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Trinity Robotics Club goes from strength to strength

The newly founded Trinity Robotics Club, established to allow students develop their practical engineering skills, is proving to be a huge success, culminating in a recent intervarsity competition in Galway.

3 February 2012

Engineering students know that whether they are applying for employment, summer internships or for postgraduate funding, it's extremely difficult to stand out in the current environment. Academic grades seem to carry the highest weight and the effect this has is that if you don’t rank in the top 5-10% of an Engineering class, many of the most exciting opportunities in Engineering are currently not available to you.

The Trinity Robotics Club was established for many reasons but one of the most important ones was to give ambitious and enthusiastic engineering students the opportunity to develop their practical Engineering skills and to really show people what they are capable of doing. The club and the members in it should be judged on their work alone. In this sense, grades don’t matter - it's what you make and how hard you work that counts.

The term 'robotics' is ambiguous. It's used to describe technology ranging from repetitive automation in factories, teleoperated planetary vehicles and even pilotless planes. The Robotics Club at Trinity are exclusively interested in developing autonomous robots. These machines (once programmed) are equipped with the sensing, reasoning and deduction skills required to operate with no human intervention whatsoever.

Since its founding in October 2011, the Trinity Robotics Club has gained over 35 active members and has already built more than 13 fully functional autonomous robots. Many of these robots were
built to compete in the game of 'Robot-Sumo'. Much like the sport of Sumo wrestling, Robot-Sumo is a game where two autonomous robots are placed in a ring (doyho) and the goal for each robot is to push the opposing robot out of the ring.

Building a Robot-Sumo is a non-trivial task and provides an excellent introduction to autonomous robotics and practical, multi-discipline Engineering. In order to play the game, Sumo-Robots must be equipped with a range of sensors and programmed in such a way that they are capable of sensing the opposing robot and the confines of the doyho. Further, their mechanical design must be optimised in such a way that they can effectively wedge the opponent robot out of the ring.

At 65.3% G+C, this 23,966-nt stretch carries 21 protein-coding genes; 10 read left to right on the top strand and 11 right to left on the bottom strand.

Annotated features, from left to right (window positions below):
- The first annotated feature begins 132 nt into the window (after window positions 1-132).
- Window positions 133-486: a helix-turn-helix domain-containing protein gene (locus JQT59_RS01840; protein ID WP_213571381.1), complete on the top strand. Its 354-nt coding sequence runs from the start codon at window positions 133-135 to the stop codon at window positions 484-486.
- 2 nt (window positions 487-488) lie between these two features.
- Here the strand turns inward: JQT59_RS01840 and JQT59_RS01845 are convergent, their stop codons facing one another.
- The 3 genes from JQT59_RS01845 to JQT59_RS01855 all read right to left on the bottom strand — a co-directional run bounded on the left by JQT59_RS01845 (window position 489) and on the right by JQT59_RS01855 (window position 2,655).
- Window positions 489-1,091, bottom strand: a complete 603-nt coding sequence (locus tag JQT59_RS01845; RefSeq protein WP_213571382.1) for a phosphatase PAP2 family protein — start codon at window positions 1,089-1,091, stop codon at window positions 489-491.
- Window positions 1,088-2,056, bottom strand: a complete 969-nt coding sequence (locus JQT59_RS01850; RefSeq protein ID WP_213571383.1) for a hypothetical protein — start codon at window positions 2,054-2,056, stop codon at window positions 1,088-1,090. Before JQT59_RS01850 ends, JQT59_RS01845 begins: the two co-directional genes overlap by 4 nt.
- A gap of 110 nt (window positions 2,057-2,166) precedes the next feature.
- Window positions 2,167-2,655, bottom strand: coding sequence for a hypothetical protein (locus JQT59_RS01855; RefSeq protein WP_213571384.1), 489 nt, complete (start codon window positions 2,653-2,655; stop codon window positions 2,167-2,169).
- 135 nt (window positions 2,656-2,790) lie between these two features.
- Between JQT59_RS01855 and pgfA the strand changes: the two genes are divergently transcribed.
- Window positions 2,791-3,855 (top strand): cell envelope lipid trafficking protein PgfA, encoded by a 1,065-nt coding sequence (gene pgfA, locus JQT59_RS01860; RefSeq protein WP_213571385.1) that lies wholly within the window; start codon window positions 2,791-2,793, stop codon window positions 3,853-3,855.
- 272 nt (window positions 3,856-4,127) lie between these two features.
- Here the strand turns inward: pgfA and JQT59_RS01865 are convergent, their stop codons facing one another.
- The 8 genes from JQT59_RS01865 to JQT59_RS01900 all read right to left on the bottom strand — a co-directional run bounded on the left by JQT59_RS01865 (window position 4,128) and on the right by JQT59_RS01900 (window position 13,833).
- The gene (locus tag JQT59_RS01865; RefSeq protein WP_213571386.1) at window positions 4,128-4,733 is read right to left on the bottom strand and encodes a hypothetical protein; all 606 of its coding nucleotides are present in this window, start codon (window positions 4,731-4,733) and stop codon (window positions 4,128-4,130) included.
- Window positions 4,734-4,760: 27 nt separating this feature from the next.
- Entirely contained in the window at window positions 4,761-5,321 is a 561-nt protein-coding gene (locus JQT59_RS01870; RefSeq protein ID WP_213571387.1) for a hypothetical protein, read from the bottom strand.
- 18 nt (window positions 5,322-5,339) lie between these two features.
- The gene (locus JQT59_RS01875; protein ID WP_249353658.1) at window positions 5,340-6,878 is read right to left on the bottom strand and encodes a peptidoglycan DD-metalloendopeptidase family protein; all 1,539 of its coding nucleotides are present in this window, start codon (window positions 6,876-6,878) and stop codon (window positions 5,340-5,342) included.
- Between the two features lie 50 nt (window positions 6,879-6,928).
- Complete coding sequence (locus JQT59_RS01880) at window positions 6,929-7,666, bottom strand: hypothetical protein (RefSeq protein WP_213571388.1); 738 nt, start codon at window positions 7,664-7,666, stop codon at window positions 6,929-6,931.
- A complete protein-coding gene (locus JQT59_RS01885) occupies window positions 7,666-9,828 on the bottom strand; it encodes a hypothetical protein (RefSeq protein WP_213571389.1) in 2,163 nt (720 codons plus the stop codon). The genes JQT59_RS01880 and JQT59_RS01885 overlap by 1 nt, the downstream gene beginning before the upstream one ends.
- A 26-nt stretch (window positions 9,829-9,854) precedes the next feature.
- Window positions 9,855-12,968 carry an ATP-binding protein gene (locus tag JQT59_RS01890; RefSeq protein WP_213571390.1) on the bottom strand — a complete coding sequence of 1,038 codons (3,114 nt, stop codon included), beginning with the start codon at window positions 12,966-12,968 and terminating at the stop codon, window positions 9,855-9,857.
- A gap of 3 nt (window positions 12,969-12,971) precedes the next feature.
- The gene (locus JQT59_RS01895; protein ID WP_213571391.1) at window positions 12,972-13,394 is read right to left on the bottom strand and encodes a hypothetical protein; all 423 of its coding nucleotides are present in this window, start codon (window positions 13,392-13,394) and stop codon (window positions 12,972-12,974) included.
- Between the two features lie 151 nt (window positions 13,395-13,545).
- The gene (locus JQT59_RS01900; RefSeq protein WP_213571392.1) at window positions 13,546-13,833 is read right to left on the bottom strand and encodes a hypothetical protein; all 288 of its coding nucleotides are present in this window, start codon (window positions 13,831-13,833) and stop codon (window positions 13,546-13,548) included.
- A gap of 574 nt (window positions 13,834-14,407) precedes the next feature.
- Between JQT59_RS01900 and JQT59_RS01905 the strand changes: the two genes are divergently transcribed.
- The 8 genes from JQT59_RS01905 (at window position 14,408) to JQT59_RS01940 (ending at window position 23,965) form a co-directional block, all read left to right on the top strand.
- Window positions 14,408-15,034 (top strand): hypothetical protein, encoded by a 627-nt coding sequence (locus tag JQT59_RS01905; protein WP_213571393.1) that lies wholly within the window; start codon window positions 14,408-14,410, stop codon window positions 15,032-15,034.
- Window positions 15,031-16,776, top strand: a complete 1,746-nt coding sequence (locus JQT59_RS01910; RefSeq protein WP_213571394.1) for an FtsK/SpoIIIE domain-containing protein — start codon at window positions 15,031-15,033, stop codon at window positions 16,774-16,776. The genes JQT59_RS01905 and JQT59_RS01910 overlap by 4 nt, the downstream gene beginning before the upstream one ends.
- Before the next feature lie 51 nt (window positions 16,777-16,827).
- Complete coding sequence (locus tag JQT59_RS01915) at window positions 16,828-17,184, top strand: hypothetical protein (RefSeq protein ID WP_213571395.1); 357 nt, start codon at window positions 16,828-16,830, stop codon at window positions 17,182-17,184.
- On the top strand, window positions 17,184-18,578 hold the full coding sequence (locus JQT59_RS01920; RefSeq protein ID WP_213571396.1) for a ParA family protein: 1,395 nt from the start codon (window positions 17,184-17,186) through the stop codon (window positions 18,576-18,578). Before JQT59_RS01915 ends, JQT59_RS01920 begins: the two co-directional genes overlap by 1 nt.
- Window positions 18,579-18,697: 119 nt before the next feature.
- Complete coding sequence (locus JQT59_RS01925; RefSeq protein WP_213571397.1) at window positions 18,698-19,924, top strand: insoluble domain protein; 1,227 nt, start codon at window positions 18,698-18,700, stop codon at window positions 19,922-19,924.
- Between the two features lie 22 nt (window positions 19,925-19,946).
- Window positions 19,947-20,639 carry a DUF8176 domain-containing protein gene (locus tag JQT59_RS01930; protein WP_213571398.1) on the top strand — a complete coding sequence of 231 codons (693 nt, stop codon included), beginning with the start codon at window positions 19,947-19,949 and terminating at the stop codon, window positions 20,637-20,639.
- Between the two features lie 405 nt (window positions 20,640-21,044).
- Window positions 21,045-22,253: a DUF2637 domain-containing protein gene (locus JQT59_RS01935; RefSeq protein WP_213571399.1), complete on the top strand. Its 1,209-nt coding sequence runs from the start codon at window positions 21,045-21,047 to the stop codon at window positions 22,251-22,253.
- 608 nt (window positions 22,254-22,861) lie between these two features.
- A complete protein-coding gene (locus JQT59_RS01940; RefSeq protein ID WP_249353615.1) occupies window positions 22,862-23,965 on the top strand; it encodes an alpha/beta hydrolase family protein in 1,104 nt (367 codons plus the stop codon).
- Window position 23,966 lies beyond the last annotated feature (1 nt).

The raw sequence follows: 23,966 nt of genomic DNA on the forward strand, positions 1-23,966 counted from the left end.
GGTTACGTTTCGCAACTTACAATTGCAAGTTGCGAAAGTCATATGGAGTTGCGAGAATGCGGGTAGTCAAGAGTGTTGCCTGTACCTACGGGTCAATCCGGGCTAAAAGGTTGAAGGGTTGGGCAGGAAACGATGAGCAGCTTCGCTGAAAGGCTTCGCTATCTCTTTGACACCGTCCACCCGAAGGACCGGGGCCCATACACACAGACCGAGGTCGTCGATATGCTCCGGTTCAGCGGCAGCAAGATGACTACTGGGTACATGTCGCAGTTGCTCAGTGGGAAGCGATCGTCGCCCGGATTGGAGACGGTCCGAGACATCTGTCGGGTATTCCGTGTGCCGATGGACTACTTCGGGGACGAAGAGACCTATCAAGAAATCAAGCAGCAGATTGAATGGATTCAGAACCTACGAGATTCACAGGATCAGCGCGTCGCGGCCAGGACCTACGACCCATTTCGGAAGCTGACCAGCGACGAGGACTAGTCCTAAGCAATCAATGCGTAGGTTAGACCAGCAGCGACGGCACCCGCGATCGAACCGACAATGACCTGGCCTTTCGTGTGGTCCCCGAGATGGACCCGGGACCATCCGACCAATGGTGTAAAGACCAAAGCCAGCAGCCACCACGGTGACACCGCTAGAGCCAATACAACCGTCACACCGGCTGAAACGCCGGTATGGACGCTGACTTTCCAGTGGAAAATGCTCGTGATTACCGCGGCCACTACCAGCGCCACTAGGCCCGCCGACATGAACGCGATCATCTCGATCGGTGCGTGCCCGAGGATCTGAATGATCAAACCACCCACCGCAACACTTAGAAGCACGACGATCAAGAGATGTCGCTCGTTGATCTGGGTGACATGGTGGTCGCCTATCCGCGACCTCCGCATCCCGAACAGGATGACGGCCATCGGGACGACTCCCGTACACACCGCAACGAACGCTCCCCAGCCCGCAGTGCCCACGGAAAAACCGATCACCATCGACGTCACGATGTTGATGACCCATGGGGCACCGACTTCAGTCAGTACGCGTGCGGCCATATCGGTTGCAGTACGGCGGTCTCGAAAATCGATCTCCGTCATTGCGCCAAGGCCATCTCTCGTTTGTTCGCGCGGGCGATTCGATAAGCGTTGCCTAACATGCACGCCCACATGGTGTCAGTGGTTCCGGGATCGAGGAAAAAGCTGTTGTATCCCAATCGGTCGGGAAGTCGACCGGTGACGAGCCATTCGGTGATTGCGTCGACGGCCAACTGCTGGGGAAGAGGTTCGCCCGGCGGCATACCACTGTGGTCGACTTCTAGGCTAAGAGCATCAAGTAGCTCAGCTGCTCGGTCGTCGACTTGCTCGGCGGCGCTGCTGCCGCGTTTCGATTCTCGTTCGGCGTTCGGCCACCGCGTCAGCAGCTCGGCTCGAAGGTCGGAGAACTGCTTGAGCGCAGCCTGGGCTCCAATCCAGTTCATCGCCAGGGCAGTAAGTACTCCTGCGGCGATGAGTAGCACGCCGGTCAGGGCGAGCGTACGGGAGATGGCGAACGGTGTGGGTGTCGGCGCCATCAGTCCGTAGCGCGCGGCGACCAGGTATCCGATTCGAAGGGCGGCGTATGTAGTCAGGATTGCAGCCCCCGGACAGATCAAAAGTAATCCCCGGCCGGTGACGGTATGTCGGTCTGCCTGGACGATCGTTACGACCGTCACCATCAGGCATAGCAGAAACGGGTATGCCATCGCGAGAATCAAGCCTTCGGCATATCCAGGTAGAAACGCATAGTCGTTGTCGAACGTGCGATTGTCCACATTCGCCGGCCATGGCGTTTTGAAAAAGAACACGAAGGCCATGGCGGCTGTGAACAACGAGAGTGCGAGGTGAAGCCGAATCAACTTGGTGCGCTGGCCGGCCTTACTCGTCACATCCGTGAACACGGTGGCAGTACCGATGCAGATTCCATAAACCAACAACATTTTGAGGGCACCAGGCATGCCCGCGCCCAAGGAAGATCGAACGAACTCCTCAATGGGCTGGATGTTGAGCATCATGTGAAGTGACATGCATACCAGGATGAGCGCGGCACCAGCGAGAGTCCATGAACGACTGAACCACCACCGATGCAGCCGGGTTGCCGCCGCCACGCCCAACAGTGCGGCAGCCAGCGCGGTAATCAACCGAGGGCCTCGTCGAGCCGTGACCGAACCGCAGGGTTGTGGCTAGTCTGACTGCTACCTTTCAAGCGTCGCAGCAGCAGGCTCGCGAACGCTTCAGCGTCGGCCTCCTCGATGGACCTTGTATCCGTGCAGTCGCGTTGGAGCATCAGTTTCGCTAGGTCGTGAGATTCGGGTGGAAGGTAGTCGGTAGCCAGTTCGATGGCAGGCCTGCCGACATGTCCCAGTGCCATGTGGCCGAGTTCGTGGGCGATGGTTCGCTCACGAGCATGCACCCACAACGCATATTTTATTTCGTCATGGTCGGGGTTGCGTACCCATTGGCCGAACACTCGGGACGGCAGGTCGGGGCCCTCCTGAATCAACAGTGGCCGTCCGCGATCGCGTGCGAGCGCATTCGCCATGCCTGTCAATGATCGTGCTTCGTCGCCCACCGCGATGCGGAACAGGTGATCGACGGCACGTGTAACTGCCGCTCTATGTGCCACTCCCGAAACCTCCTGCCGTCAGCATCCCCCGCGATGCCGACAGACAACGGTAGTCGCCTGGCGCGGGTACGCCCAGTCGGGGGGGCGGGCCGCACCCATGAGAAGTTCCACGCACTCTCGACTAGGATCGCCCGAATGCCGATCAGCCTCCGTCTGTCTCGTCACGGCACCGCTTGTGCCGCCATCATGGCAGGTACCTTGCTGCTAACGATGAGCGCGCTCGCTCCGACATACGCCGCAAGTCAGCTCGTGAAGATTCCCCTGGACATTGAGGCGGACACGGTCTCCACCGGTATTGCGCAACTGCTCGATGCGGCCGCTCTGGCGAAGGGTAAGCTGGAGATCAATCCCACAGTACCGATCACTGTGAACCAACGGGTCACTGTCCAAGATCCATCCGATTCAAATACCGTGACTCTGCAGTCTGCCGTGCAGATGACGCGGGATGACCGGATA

The 'Trinity Robotics Competition' was held on 13th December, 2011. This internal competition was a 'Mini-Sumo' tournament and featured 11 fully operational robots, each of which was fully financed, constructed and programmed by members of the Robotics club. To anyone present that evening, the passion, commitment, excitement and ambition on display was remarkable.

To build on the success of this event, on the 21st January, 2012 the Trinity Robotics team travelled to the Radisson Hotel in Galway to compete in the 'Irish Intervarsity Robotics Competition' – the first national robotics competition of its type in the country. Sixteen robots from Trinity, UCD and GMIT competed in this tournament and as a testament to the work being done in the Robotics Club, three of the four robots that progressed to the semi-finals where from Trinity. Ultimately the 'Close Enough' team from Trinity took the crown as Irish Robotics Champions in what turned out to be an enthralling final against the 'El Toro' team (also from Trinity).

These 'Mini-Sumo' robots are only the start of what is to come from the TCD Robotics club. Among the projects that the team are currently working on include humanoid robots, quad copters (helicopters with four rotors) and even a ground vehicle capable of fully autonomous navigation around the Trinity campus. According to PhD student and founding member of the club Conor McGinn, the impact of the club over time will be substantial “For too long Engineering has been badly represented in the media and stigmatised by popular perception. We want to change this by showing people how exciting engineering can be. By building robots that are capable of capturing people’s imagination, we hope to make our work accessible to the people of all ages and backgrounds. We will not be confining our robots to the labs and classrooms in Trinity. Instead we want to popularise engineering by showcasing our robots and exposing people to the work that we are doing”.

Further media coverage of the Irish Intervarsity Robotics Competition can be found here:

Irish Times and Silicon Republic

*Article courtesy of the Trinity Robotics Club

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